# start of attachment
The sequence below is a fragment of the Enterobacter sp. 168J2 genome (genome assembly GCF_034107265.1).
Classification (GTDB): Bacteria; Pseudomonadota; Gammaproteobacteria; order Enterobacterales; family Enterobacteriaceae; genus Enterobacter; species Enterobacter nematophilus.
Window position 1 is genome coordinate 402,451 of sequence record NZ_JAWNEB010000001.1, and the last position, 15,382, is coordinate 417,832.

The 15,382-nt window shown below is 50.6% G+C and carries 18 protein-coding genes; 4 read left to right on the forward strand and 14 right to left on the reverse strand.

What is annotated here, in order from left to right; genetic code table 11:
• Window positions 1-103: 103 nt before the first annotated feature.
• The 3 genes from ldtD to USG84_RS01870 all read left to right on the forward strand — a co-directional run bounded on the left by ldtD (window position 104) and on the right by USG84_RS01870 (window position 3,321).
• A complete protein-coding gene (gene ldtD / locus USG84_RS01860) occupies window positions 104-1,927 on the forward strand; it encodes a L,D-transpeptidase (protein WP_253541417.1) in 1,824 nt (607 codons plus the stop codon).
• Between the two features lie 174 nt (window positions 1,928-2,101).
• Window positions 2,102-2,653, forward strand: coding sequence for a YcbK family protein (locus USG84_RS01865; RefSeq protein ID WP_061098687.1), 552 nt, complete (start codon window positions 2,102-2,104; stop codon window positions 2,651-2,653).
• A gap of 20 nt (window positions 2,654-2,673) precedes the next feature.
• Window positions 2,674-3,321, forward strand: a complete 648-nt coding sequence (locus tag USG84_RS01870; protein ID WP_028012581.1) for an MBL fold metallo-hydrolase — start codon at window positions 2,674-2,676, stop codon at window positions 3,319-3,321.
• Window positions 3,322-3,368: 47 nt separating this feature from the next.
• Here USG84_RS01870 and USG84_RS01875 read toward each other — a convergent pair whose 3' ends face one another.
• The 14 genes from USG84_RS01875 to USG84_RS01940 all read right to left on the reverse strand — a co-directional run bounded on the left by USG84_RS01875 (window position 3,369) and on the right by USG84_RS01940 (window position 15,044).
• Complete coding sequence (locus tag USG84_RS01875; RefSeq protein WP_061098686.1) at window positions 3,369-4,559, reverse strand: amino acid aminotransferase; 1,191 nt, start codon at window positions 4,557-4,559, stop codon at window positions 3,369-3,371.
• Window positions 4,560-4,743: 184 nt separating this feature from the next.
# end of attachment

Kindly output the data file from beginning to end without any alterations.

The sequence below is a fragment of the Enterobacter sp. 168J2 genome (genome assembly GCF_034107265.1).
Classification (GTDB): Bacteria; Pseudomonadota; Gammaproteobacteria; order Enterobacterales; family Enterobacteriaceae; genus Enterobacter; species Enterobacter nematophilus.
Window position 1 is genome coordinate 402,451 of sequence record NZ_JAWNEB010000001.1, and the last position, 15,382, is coordinate 417,832.

The 15,382-nt window shown below is 50.6% G+C and carries 18 protein-coding genes; 4 read left to right on the forward strand and 14 right to left on the reverse strand.

What is annotated here, in order from left to right; genetic code table 11:
• Window positions 1-103: 103 nt before the first annotated feature.
• The 3 genes from ldtD to USG84_RS01870 all read left to right on the forward strand — a co-directional run bounded on the left by ldtD (window position 104) and on the right by USG84_RS01870 (window position 3,321).
• A complete protein-coding gene (gene ldtD / locus USG84_RS01860) occupies window positions 104-1,927 on the forward strand; it encodes a L,D-transpeptidase (protein WP_253541417.1) in 1,824 nt (607 codons plus the stop codon).
• Between the two features lie 174 nt (window positions 1,928-2,101).
• Window positions 2,102-2,653, forward strand: coding sequence for a YcbK family protein (locus USG84_RS01865; RefSeq protein ID WP_061098687.1), 552 nt, complete (start codon window positions 2,102-2,104; stop codon window positions 2,651-2,653).
• A gap of 20 nt (window positions 2,654-2,673) precedes the next feature.
• Window positions 2,674-3,321, forward strand: a complete 648-nt coding sequence (locus tag USG84_RS01870; protein ID WP_028012581.1) for an MBL fold metallo-hydrolase — start codon at window positions 2,674-2,676, stop codon at window positions 3,319-3,321.
• Window positions 3,322-3,368: 47 nt separating this feature from the next.
• Here USG84_RS01870 and USG84_RS01875 read toward each other — a convergent pair whose 3' ends face one another.
• The 14 genes from USG84_RS01875 to USG84_RS01940 all read right to left on the reverse strand — a co-directional run bounded on the left by USG84_RS01875 (window position 3,369) and on the right by USG84_RS01940 (window position 15,044).
• Complete coding sequence (locus tag USG84_RS01875; RefSeq protein WP_061098686.1) at window positions 3,369-4,559, reverse strand: amino acid aminotransferase; 1,191 nt, start codon at window positions 4,557-4,559, stop codon at window positions 3,369-3,371.
• Window positions 4,560-4,743: 184 nt separating this feature from the next.